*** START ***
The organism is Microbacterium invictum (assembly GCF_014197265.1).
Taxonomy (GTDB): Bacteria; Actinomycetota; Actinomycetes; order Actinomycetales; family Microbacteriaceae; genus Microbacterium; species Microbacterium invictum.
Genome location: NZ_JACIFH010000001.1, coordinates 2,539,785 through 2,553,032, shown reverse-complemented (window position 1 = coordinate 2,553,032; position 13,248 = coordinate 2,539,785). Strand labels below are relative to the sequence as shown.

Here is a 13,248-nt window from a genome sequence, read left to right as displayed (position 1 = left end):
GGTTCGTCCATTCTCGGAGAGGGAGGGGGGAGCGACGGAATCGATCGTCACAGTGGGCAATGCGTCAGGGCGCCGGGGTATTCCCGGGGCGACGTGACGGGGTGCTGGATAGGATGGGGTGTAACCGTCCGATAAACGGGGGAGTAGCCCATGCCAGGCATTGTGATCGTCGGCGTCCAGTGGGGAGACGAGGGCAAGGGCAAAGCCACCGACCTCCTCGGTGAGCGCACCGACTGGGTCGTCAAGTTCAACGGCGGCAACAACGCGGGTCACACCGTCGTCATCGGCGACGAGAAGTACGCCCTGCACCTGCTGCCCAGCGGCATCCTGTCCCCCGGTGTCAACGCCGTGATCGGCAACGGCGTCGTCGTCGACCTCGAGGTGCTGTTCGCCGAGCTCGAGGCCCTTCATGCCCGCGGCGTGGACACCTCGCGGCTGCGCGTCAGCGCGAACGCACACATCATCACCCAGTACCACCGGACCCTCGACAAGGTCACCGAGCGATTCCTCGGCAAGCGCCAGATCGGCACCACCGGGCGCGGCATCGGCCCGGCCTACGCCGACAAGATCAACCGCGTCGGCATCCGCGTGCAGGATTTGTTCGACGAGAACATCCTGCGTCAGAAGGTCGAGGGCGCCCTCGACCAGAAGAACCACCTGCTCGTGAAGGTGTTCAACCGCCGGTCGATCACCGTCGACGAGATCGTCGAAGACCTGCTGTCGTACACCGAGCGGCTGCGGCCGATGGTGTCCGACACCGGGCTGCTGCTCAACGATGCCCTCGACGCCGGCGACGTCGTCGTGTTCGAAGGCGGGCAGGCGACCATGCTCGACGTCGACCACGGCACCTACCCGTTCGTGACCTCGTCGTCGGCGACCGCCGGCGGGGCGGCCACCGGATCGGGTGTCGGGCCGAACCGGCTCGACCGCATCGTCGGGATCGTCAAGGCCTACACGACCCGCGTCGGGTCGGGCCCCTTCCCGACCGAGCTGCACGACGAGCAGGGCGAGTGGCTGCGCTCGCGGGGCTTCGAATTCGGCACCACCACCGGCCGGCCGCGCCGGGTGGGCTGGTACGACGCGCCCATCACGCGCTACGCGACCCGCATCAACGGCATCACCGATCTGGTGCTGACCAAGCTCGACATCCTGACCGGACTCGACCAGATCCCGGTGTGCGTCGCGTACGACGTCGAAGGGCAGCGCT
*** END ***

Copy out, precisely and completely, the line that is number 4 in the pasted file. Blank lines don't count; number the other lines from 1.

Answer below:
Here is a 13,248-nt window from a genome sequence, read left to right as displayed (position 1 = left end):